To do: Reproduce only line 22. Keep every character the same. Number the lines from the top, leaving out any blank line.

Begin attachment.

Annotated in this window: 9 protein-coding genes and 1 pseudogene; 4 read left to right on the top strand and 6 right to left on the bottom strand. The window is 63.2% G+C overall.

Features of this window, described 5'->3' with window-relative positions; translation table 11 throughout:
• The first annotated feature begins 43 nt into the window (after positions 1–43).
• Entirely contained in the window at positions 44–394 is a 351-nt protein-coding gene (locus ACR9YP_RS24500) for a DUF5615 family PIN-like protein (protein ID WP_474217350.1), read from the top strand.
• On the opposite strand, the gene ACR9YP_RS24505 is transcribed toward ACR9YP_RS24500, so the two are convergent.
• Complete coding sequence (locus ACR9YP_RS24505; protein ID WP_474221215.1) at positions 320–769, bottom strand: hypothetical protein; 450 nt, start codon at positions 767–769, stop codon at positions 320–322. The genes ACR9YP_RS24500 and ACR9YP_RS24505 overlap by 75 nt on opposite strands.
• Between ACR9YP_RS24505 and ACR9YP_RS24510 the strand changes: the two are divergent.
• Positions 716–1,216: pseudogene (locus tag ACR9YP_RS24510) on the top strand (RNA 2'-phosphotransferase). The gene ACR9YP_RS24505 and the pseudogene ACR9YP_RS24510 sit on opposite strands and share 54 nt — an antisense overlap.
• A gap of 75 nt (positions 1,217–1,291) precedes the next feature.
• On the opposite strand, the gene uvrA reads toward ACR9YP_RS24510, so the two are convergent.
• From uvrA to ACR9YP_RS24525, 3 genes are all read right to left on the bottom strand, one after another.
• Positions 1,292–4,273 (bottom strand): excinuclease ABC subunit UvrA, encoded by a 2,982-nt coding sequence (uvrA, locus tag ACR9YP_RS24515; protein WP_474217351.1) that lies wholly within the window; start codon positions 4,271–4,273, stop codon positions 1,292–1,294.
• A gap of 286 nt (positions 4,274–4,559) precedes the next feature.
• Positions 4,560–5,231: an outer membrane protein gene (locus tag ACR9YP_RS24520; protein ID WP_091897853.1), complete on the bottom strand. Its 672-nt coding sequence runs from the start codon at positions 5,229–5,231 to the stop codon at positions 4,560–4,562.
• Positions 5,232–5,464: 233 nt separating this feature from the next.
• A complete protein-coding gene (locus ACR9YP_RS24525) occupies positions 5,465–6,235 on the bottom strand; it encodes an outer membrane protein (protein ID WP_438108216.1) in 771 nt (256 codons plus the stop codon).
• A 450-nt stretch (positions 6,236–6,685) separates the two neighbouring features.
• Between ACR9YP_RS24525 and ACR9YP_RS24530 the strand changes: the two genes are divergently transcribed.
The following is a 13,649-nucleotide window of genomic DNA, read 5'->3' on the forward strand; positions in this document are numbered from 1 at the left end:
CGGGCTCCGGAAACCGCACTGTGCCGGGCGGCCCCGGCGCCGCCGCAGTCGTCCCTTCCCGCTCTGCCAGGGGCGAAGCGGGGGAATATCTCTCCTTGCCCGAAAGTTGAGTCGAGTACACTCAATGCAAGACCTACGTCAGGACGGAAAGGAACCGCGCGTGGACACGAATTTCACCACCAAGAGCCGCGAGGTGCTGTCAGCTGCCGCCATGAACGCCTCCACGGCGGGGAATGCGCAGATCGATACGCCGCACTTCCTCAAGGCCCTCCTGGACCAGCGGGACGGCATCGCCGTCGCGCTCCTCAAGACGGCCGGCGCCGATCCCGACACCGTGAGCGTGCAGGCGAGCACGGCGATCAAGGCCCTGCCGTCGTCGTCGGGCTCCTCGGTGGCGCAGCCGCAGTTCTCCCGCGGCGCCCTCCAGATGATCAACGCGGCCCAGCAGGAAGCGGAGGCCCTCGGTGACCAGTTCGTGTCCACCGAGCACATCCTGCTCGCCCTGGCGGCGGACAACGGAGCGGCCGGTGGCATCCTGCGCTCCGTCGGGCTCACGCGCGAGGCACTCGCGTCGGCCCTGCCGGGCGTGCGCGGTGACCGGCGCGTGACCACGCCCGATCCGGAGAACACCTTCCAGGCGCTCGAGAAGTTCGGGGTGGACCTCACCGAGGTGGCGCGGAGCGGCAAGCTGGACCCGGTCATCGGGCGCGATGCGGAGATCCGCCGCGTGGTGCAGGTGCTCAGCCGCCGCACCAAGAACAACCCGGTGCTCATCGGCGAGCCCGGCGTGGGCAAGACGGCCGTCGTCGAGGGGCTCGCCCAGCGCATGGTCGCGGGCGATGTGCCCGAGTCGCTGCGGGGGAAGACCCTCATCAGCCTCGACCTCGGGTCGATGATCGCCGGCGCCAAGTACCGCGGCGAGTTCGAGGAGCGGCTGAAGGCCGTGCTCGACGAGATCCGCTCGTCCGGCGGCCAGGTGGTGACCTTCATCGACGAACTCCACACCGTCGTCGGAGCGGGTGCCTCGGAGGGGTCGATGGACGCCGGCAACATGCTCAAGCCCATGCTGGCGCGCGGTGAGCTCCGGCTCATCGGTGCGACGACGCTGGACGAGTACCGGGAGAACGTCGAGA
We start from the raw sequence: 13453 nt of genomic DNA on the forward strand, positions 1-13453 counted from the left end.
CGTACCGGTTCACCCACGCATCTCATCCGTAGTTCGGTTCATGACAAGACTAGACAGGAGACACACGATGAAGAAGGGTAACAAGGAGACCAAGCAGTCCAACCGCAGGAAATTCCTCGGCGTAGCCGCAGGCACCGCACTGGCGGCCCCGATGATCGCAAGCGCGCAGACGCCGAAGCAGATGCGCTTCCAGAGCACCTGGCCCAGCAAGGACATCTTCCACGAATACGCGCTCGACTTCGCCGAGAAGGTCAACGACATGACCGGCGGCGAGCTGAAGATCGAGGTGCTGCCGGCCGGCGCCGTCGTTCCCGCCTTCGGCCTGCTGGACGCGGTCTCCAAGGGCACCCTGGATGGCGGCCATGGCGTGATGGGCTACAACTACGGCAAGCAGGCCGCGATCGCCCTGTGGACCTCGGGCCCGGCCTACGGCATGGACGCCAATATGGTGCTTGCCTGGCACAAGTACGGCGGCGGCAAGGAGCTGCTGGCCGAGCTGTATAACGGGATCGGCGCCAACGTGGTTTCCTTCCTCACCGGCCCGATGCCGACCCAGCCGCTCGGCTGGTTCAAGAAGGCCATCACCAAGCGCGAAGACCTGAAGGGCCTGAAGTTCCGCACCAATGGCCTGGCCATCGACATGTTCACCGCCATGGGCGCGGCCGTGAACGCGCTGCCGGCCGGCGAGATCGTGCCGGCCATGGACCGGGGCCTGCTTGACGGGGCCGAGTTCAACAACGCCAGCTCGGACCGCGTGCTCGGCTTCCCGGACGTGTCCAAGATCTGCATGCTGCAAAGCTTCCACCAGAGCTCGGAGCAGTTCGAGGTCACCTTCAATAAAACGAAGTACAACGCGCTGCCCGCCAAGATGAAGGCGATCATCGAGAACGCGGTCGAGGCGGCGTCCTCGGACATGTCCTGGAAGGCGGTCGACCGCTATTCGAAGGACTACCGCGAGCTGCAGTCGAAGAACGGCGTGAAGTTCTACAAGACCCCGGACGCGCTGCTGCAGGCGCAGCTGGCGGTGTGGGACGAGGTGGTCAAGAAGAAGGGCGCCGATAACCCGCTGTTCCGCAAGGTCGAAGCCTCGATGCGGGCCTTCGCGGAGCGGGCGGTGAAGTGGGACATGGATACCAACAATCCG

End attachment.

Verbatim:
CGTACCGGTTCACCCACGCATCTCATCCGTAGTTCGGTTCATGACAAGACTAGACAGGAGACACACGATGAAGAAGGGTAACAAGGAGACCAAGCAGTCCAACCGCAGGAAATTCCTCGGCGTAGCCGCAGGCACCGCACTGGCGGCCCCGATGATCGCAAGCGCGCAGACGCCGAAGCAGATGCGCTTCCAGAGCACCTGGCCCAGCAAGGACATCTTCCACGAATACGCGCTCGACTTCGCCGAGAAGGTCAACGACATGACCGGCGGCGAGCTGAAGATCGAGGTGCTGCCGGCCGGCGCCGTCGTTCCCGCCTTCGGCCTGCTGGACGCGGTCTCCAAGGGCACCCTGGATGGCGGCCATGGCGTGATGGGCTACAACTACGGCAAGCAGGCCGCGATCGCCCTGTGGACCTCGGGCCCGGCCTACGGCATGGACGCCAATATGGTGCTTGCCTGGCACAAGTACGGCGGCGGCAAGGAGCTGCTGGCCGAGCTGTATAACGGGATCGGCGCCAACGTGGTTTCCTTCCTCACCGGCCCGATGCCGACCCAGCCGCTCGGCTGGTTCAAGAAGGCCATCACCAAGCGCGAAGACCTGAAGGGCCTGAAGTTCCGCACCAATGGCCTGGCCATCGACATGTTCACCGCCATGGGCGCGGCCGTGAACGCGCTGCCGGCCGGCGAGATCGTGCCGGCCATGGACCGGGGCCTGCTTGACGGGGCCGAGTTCAACAACGCCAGCTCGGACCGCGTGCTCGGCTTCCCGGACGTGTCCAAGATCTGCATGCTGCAAAGCTTCCACCAGAGCTCGGAGCAGTTCGAGGTCACCTTCAATAAAACGAAGTACAACGCGCTGCCCGCCAAGATGAAGGCGATCATCGAGAACGCGGTCGAGGCGGCGTCCTCGGACATGTCCTGGAAGGCGGTCGACCGCTATTCGAAGGACTACCGCGAGCTGCAGTCGAAGAACGGCGTGAAGTTCTACAAGACCCCGGACGCGCTGCTGCAGGCGCAGCTGGCGGTGTGGGACGAGGTGGTCAAGAAGAAGGGCGCCGATAACCCGCTGTTCCGCAAGGTCGAAGCCTCGATGCGGGCCTTCGCGGAGCGGGCGGTGAAGTGGGACATGGATACCAACAATCCG